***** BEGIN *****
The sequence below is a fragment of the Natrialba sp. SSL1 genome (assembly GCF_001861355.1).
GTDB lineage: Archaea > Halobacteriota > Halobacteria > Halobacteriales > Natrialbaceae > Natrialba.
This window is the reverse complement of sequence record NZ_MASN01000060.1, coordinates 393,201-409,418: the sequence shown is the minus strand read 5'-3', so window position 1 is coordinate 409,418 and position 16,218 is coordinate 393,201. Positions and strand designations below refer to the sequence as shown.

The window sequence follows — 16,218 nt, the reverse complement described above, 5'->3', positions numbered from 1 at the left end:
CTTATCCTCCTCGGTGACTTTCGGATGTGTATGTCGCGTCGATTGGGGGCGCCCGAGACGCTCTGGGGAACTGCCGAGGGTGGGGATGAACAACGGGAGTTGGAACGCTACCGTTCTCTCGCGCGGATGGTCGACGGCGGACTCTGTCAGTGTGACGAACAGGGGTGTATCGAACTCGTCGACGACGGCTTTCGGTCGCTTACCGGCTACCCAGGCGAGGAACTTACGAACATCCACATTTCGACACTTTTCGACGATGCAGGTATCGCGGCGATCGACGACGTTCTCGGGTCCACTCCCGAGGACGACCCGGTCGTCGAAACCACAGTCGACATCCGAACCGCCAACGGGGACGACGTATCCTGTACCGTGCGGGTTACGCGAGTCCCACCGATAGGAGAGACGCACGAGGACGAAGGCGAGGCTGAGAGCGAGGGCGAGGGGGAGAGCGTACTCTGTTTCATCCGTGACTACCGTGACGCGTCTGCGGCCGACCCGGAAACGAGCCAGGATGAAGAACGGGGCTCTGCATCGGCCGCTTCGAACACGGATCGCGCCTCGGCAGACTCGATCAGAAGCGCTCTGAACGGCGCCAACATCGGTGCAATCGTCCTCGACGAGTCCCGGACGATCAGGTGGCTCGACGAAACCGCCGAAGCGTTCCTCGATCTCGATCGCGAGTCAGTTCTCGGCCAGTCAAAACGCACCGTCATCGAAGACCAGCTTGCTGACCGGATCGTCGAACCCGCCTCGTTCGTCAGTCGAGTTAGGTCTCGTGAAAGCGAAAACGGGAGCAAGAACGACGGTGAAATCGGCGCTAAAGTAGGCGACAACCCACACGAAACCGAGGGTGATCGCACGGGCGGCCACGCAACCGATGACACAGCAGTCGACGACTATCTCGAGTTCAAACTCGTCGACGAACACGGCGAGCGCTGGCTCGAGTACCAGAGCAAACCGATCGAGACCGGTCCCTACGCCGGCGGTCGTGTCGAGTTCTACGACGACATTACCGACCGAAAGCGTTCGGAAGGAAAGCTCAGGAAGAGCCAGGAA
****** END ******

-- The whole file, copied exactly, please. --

The sequence below is a fragment of the Natrialba sp. SSL1 genome (assembly GCF_001861355.1).
GTDB lineage: Archaea > Halobacteriota > Halobacteria > Halobacteriales > Natrialbaceae > Natrialba.
This window is the reverse complement of sequence record NZ_MASN01000060.1, coordinates 393,201-409,418: the sequence shown is the minus strand read 5'-3', so window position 1 is coordinate 409,418 and position 16,218 is coordinate 393,201. Positions and strand designations below refer to the sequence as shown.

The window sequence follows — 16,218 nt, the reverse complement described above, 5'->3', positions numbered from 1 at the left end:
CTTATCCTCCTCGGTGACTTTCGGATGTGTATGTCGCGTCGATTGGGGGCGCCCGAGACGCTCTGGGGAACTGCCGAGGGTGGGGATGAACAACGGGAGTTGGAACGCTACCGTTCTCTCGCGCGGATGGTCGACGGCGGACTCTGTCAGTGTGACGAACAGGGGTGTATCGAACTCGTCGACGACGGCTTTCGGTCGCTTACCGGCTACCCAGGCGAGGAACTTACGAACATCCACATTTCGACACTTTTCGACGATGCAGGTATCGCGGCGATCGACGACGTTCTCGGGTCCACTCCCGAGGACGACCCGGTCGTCGAAACCACAGTCGACATCCGAACCGCCAACGGGGACGACGTATCCTGTACCGTGCGGGTTACGCGAGTCCCACCGATAGGAGAGACGCACGAGGACGAAGGCGAGGCTGAGAGCGAGGGCGAGGGGGAGAGCGTACTCTGTTTCATCCGTGACTACCGTGACGCGTCTGCGGCCGACCCGGAAACGAGCCAGGATGAAGAACGGGGCTCTGCATCGGCCGCTTCGAACACGGATCGCGCCTCGGCAGACTCGATCAGAAGCGCTCTGAACGGCGCCAACATCGGTGCAATCGTCCTCGACGAGTCCCGGACGATCAGGTGGCTCGACGAAACCGCCGAAGCGTTCCTCGATCTCGATCGCGAGTCAGTTCTCGGCCAGTCAAAACGCACCGTCATCGAAGACCAGCTTGCTGACCGGATCGTCGAACCCGCCTCGTTCGTCAGTCGAGTTAGGTCTCGTGAAAGCGAAAACGGGAGCAAGAACGACGGTGAAATCGGCGCTAAAGTAGGCGACAACCCACACGAAACCGAGGGTGATCGCACGGGCGGCCACGCAACCGATGACACAGCAGTCGACGACTATCTCGAGTTCAAACTCGTCGACGAACACGGCGAGCGCTGGCTCGAGTACCAGAGCAAACCGATCGAGACCGGTCCCTACGCCGGCGGTCGTGTCGAGTTCTACGACGACATTACCGACCGAAAGCGTTCGGAAGGAAAGCTCAGGAAGAGCCAGGAA